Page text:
As opposed to Johnny, an old guy with a wide path of hurt and pain behind him. Like me.

That is, Trent's version sounds like a warning. Johnny's version is more like remorse. And I found expression in the latter.

Anyway, well done, And.

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Well that cover was years ago, I was maybe 16 years old or something? So I might have not had my full baritonal beef yet.

And lately I'm also starting to think maybe I am becoming more of a high baritone. When I'm really warmed up I'm able to belt up to Ab4 or even A4 if necessary. Haven't done it live yet but in the practice room it has happened with decent consistency. On those same days I may try to sing a F#2 for the heck of it and it's extremely weak. Go figure. I think you can really raise your vocal fach with a good warm up.

Conveniently the highest note in the NIN version is an A4. If I give a little extra push of effort I hit it and get a little bit of natural distortion in with it. I find singing like Trent quite taxing on my voice but actually not because of that note. It's from the super breathy verses. And maybe I'm squeezing too hard on the chorus. Two extremes, no middle ground.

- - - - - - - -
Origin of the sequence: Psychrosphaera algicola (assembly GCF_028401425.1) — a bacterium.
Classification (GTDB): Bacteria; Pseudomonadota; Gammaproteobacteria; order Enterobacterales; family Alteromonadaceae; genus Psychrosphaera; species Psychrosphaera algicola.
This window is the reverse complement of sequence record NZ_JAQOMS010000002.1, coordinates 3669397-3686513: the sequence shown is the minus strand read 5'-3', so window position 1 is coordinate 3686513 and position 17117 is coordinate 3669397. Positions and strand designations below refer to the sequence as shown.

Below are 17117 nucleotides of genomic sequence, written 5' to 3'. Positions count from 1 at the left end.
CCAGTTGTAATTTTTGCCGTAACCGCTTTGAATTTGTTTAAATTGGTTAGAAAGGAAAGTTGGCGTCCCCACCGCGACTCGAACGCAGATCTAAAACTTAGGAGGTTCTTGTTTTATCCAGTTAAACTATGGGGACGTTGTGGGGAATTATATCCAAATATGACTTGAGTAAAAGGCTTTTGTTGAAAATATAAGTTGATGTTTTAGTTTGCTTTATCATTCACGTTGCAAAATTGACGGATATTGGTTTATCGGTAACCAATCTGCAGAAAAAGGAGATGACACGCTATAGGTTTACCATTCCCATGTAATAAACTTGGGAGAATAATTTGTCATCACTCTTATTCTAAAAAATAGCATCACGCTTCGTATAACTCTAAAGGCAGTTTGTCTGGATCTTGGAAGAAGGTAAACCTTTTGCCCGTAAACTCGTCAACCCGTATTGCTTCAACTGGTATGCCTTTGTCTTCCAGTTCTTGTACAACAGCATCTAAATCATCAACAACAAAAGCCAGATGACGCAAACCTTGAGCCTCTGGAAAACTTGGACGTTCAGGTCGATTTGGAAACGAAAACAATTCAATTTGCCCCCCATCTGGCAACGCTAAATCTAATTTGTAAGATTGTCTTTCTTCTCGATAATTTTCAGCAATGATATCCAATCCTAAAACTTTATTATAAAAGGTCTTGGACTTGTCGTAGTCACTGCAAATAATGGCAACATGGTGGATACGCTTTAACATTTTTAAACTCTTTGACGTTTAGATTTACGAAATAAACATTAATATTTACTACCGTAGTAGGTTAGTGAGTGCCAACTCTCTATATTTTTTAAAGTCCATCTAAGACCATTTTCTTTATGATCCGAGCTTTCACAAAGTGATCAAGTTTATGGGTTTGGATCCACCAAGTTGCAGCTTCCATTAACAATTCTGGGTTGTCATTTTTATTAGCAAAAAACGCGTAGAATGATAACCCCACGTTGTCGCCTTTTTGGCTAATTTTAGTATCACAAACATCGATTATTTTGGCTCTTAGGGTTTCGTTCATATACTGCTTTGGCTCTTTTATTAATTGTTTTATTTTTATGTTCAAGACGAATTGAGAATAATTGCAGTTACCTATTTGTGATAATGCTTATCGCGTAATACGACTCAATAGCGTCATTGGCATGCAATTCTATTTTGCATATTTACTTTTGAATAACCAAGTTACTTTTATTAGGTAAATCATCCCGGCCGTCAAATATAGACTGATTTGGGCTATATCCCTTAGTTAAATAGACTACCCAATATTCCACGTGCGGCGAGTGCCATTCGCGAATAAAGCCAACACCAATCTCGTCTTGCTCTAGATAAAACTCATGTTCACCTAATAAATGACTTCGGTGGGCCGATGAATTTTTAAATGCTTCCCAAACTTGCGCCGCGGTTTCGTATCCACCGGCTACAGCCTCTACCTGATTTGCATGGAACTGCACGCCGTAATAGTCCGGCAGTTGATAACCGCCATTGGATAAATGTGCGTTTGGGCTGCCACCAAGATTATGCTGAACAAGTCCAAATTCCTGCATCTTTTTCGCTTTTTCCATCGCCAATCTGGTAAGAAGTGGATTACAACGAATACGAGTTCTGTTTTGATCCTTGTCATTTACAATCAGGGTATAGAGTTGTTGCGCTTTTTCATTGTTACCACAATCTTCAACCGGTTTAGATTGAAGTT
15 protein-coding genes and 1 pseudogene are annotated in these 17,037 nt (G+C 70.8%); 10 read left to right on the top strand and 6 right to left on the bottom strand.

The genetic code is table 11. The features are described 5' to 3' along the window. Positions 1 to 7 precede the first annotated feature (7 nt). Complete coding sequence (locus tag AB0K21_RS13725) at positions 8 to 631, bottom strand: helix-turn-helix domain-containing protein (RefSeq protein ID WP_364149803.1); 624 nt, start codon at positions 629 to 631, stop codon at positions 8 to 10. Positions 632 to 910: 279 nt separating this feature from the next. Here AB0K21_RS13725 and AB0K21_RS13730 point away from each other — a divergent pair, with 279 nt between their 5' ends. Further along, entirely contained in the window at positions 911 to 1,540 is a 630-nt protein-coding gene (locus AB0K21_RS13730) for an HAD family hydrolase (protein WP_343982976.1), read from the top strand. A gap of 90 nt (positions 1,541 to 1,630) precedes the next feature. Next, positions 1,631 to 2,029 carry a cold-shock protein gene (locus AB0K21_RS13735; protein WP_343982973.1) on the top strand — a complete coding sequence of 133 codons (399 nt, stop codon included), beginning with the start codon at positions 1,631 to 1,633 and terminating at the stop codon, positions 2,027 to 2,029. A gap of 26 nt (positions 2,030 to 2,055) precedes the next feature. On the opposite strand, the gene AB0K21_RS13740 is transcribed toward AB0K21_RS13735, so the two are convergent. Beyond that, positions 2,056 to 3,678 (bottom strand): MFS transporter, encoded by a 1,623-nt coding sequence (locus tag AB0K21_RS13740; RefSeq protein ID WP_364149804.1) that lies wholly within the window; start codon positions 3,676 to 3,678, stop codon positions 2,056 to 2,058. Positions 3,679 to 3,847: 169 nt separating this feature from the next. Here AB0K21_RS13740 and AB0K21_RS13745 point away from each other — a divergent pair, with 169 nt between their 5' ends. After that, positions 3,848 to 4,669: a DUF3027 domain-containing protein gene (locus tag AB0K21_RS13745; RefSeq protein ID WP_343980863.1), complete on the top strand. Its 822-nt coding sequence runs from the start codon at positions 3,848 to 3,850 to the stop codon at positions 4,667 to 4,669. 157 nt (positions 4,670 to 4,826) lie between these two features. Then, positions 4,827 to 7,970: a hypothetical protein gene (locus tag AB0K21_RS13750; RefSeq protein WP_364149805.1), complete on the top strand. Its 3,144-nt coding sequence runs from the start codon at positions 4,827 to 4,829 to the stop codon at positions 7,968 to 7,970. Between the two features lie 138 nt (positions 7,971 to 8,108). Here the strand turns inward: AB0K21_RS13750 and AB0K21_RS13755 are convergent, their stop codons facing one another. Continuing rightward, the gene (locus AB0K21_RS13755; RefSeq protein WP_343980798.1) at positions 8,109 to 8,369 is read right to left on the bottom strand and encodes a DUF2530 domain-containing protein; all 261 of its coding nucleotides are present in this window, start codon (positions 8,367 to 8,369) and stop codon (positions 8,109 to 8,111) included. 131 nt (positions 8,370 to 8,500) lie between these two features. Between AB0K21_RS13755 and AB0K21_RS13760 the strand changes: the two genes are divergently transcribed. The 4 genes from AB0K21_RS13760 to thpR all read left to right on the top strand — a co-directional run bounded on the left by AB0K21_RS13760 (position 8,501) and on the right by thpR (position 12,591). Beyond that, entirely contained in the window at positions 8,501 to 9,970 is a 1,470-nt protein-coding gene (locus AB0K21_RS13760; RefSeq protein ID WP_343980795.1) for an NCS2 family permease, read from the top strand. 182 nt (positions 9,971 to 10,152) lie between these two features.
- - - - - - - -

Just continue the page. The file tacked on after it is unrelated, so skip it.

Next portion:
I am currently good at imitating Trent and bad at doing so in a manner that works better for my own voice. Here's a classic case where I have to intentionally un-imitate the original singer a bit, so I don't blow out my voice. I found that to be true with singing Meatloaf songs as well. Both breathy singers. I think my issue is when I sing breathy I do it too heavy. I believe CVT mentions that singing breathy is only healthy in neutral mode, the quietest, lightest vocal mode. That's probably what I should be doing. Combined with not getting too breathy, just the bare minimum.